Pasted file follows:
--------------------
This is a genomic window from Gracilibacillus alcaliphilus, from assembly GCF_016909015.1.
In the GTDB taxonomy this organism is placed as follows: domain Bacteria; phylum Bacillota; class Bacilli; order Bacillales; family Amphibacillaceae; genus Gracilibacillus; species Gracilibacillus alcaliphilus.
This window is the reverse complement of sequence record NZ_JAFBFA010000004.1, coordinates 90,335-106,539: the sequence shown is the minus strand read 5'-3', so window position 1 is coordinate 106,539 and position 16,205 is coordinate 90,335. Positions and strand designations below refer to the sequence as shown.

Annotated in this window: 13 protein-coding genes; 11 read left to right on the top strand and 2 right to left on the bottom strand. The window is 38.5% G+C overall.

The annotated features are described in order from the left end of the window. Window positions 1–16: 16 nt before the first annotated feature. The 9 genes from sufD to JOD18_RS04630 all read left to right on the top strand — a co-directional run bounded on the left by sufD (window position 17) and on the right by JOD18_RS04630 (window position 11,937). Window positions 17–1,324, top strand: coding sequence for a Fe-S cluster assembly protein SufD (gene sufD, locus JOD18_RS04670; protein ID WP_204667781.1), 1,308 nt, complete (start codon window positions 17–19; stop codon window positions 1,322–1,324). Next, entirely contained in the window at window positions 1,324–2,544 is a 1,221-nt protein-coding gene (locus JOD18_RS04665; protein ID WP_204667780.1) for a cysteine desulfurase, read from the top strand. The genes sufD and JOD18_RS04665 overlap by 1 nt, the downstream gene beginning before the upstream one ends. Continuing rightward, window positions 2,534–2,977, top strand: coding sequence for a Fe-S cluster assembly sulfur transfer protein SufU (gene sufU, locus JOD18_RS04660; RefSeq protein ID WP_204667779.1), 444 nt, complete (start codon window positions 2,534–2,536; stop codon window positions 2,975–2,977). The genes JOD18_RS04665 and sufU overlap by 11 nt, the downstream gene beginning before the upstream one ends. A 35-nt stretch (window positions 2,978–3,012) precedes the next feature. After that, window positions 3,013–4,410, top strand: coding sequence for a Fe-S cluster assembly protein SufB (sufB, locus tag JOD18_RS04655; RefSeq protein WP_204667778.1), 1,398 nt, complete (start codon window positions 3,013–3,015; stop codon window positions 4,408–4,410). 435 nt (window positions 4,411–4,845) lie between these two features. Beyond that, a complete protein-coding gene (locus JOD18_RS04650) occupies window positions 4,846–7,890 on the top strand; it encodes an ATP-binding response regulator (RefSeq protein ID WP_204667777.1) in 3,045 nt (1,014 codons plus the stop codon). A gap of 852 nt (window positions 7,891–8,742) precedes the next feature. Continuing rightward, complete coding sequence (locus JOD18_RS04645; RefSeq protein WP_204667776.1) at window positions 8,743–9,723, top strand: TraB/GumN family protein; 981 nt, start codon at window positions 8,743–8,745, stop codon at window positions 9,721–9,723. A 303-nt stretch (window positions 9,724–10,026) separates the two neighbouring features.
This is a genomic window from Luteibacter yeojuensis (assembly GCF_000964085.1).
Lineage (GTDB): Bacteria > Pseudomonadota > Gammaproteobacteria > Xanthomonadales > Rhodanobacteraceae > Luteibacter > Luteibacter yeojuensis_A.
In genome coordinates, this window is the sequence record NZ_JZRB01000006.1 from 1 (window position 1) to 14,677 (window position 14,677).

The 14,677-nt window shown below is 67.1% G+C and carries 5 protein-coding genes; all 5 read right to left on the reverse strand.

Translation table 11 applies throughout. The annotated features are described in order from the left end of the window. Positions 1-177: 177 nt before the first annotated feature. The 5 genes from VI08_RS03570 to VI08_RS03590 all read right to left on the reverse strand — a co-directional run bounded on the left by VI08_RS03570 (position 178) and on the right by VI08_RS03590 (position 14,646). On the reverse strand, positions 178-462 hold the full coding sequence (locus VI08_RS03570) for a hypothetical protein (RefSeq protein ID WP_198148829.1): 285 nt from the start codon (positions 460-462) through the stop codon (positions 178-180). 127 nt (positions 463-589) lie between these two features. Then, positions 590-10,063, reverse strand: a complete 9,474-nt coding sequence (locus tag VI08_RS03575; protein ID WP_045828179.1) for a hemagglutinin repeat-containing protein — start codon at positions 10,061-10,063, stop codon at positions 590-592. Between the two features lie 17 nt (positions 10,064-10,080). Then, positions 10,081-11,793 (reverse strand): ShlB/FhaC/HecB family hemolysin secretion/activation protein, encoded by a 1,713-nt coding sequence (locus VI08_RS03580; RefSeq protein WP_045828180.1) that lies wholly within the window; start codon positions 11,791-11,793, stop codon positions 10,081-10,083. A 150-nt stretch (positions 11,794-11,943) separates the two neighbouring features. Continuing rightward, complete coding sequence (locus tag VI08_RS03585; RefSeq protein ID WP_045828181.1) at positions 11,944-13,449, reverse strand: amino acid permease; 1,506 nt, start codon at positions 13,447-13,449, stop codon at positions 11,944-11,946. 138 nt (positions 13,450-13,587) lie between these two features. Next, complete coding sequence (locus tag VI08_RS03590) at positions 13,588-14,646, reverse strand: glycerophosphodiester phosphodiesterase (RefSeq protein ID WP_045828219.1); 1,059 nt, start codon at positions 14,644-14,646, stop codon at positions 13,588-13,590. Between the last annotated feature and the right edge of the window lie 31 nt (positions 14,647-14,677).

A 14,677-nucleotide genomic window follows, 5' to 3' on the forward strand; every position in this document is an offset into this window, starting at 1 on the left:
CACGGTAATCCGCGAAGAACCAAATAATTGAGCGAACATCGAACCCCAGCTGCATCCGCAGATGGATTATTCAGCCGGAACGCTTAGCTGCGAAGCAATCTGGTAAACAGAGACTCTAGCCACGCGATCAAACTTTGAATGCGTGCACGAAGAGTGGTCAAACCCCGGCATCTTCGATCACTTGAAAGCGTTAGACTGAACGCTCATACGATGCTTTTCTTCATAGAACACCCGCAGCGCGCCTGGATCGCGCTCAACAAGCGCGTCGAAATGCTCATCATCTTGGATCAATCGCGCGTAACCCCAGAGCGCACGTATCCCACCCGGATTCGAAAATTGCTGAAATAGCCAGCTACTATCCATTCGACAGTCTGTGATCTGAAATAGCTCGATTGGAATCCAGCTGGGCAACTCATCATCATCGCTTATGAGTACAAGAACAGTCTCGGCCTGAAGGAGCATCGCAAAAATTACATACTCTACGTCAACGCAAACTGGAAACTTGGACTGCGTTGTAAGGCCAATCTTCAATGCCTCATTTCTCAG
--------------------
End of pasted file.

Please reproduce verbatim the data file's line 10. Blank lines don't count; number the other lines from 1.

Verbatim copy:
Translation table 11 applies throughout. The annotated features are described in order from the left end of the window. Positions 1-177: 177 nt before the first annotated feature. The 5 genes from VI08_RS03570 to VI08_RS03590 all read right to left on the reverse strand — a co-directional run bounded on the left by VI08_RS03570 (position 178) and on the right by VI08_RS03590 (position 14,646). On the reverse strand, positions 178-462 hold the full coding sequence (locus VI08_RS03570) for a hypothetical protein (RefSeq protein ID WP_198148829.1): 285 nt from the start codon (positions 460-462) through the stop codon (positions 178-180). 127 nt (positions 463-589) lie between these two features. Then, positions 590-10,063, reverse strand: a complete 9,474-nt coding sequence (locus tag VI08_RS03575; protein ID WP_045828179.1) for a hemagglutinin repeat-containing protein — start codon at positions 10,061-10,063, stop codon at positions 590-592. Between the two features lie 17 nt (positions 10,064-10,080). Then, positions 10,081-11,793 (reverse strand): ShlB/FhaC/HecB family hemolysin secretion/activation protein, encoded by a 1,713-nt coding sequence (locus VI08_RS03580; RefSeq protein WP_045828180.1) that lies wholly within the window; start codon positions 11,791-11,793, stop codon positions 10,081-10,083. A 150-nt stretch (positions 11,794-11,943) separates the two neighbouring features. Continuing rightward, complete coding sequence (locus tag VI08_RS03585; RefSeq protein ID WP_045828181.1) at positions 11,944-13,449, reverse strand: amino acid permease; 1,506 nt, start codon at positions 13,447-13,449, stop codon at positions 11,944-11,946. 138 nt (positions 13,450-13,587) lie between these two features. Next, complete coding sequence (locus tag VI08_RS03590) at positions 13,588-14,646, reverse strand: glycerophosphodiester phosphodiesterase (RefSeq protein ID WP_045828219.1); 1,059 nt, start codon at positions 14,644-14,646, stop codon at positions 13,588-13,590. Between the last annotated feature and the right edge of the window lie 31 nt (positions 14,647-14,677).